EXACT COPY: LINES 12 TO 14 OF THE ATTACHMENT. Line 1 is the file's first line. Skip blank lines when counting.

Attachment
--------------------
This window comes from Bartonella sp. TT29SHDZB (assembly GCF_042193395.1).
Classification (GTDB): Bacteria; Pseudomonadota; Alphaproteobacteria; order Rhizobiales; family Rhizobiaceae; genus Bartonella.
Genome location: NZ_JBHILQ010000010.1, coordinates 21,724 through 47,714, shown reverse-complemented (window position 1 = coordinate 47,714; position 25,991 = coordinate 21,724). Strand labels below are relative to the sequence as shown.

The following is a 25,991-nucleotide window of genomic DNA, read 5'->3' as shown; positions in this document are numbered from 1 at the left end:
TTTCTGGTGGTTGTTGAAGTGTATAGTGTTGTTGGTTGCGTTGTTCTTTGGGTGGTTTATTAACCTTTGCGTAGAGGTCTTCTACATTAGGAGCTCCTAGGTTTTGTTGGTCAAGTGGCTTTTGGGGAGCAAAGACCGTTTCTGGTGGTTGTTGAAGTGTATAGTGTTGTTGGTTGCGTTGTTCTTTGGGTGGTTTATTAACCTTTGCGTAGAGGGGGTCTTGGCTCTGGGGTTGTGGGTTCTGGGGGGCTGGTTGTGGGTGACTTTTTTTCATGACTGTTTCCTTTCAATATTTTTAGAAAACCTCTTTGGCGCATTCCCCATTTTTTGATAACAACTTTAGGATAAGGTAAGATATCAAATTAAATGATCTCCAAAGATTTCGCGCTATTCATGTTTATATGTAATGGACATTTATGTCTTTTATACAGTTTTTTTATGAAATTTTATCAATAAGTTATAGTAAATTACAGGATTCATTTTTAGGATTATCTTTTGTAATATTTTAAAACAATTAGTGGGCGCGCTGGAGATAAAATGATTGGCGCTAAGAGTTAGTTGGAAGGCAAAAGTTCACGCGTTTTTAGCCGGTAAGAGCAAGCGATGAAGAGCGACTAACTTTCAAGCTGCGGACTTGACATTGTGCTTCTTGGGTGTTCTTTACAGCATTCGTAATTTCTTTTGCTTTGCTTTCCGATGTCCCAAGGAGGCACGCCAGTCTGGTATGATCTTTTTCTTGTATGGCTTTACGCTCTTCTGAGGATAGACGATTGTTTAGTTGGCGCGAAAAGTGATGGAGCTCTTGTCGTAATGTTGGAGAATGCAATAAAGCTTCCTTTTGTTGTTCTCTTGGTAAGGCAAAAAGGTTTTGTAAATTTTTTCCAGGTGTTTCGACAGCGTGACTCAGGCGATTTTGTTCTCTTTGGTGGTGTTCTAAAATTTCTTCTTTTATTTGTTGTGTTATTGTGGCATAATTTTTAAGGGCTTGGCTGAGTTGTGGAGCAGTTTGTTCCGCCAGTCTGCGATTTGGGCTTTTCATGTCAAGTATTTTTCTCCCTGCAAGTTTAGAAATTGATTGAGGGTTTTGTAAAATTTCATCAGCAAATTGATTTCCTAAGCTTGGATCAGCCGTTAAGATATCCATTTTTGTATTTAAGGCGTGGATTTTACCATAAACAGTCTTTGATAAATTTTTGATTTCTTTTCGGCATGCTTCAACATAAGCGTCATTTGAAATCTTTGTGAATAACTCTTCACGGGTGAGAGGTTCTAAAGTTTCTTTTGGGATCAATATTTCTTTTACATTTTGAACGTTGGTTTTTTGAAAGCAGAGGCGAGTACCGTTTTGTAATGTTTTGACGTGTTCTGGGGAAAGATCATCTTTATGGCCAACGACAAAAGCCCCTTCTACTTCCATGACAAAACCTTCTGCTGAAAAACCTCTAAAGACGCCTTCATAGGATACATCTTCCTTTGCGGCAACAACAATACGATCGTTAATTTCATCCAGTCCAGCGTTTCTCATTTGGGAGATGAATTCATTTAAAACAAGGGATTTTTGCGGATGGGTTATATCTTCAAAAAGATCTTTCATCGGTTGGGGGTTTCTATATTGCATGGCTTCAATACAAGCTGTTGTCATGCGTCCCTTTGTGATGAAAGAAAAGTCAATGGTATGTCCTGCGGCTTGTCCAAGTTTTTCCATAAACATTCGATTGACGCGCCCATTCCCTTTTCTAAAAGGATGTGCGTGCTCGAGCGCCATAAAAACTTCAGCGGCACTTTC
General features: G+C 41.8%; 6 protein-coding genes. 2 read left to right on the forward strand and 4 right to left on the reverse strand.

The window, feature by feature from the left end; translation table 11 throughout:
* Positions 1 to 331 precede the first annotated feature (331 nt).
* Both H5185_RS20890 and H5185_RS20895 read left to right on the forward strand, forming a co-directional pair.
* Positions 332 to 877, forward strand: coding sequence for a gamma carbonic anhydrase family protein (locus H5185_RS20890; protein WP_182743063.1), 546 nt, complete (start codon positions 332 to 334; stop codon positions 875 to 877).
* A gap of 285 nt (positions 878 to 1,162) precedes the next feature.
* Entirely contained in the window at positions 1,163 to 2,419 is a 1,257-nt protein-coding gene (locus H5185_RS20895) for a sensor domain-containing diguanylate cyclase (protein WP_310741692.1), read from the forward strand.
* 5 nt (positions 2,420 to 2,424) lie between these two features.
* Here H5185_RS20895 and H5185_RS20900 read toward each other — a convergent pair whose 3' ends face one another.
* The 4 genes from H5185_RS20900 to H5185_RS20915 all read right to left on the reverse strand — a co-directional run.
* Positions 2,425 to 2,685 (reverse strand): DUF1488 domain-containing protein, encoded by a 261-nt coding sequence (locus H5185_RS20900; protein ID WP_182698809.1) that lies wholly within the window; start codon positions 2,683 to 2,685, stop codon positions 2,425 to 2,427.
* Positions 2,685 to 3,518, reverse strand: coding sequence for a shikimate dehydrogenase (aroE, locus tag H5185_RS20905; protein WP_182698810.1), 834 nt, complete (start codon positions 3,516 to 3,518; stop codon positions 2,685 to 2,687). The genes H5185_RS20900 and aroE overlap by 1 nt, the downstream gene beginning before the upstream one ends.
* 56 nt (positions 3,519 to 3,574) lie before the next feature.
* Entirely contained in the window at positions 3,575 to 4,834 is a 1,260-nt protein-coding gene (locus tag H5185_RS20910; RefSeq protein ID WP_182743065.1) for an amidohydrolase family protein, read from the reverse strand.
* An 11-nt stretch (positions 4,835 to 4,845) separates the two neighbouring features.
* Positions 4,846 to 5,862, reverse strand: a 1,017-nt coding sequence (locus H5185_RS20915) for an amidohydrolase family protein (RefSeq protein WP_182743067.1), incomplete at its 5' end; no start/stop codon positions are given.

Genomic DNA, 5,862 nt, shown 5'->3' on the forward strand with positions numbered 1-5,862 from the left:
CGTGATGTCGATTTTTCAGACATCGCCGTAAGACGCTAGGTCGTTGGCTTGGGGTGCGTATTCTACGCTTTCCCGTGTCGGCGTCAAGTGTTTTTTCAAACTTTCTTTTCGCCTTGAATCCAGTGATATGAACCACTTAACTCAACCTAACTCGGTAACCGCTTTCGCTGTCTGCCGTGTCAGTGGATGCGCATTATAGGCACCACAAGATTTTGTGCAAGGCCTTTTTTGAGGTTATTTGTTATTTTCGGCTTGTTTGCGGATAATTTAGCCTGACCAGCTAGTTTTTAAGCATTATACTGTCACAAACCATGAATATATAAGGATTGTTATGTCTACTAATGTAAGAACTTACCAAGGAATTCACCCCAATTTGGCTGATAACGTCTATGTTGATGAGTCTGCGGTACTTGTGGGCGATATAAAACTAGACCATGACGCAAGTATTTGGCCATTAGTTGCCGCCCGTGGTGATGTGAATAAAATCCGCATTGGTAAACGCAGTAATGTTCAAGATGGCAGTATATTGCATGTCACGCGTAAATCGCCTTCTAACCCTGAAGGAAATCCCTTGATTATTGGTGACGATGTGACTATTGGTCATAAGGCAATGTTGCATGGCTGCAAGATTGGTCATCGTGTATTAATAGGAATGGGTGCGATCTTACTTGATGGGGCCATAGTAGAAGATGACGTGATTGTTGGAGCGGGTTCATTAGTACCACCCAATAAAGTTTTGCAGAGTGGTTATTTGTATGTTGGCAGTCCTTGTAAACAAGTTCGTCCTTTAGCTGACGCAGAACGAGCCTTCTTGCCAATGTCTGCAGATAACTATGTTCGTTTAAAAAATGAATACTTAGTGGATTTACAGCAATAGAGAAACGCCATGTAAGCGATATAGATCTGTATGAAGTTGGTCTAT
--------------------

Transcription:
* Entirely contained in the window at positions 1,163 to 2,419 is a 1,257-nt protein-coding gene (locus H5185_RS20895) for a sensor domain-containing diguanylate cyclase (protein WP_310741692.1), read from the forward strand.
* 5 nt (positions 2,420 to 2,424) lie between these two features.
* Here H5185_RS20895 and H5185_RS20900 read toward each other — a convergent pair whose 3' ends face one another.